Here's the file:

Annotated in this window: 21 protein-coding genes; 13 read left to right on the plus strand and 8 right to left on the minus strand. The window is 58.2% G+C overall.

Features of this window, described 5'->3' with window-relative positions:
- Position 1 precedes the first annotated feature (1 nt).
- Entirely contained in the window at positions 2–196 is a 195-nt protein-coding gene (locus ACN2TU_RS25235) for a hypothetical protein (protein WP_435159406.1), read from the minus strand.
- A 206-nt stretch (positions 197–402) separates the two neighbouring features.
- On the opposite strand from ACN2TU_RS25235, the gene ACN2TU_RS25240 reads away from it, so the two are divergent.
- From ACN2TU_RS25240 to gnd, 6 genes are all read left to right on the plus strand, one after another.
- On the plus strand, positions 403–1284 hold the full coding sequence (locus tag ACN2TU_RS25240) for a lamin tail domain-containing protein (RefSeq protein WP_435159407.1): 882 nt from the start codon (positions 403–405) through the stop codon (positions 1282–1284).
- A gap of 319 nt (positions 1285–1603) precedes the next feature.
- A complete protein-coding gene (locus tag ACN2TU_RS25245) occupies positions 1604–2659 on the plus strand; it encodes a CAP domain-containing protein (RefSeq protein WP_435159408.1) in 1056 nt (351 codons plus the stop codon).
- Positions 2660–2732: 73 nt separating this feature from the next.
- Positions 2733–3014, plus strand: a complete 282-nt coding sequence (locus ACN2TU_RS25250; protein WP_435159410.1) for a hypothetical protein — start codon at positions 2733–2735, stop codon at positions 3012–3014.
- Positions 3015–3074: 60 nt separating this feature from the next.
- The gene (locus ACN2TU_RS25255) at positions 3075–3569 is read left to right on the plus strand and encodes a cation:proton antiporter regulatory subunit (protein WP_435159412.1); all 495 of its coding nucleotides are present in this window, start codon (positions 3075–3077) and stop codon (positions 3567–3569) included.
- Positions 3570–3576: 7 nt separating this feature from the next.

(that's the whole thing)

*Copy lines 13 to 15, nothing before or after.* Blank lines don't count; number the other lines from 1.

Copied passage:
- Positions 3015–3074: 60 nt separating this feature from the next.
- The gene (locus ACN2TU_RS25255) at positions 3075–3569 is read left to right on the plus strand and encodes a cation:proton antiporter regulatory subunit (protein WP_435159412.1); all 495 of its coding nucleotides are present in this window, start codon (positions 3075–3077) and stop codon (positions 3567–3569) included.
- Positions 3570–3576: 7 nt separating this feature from the next.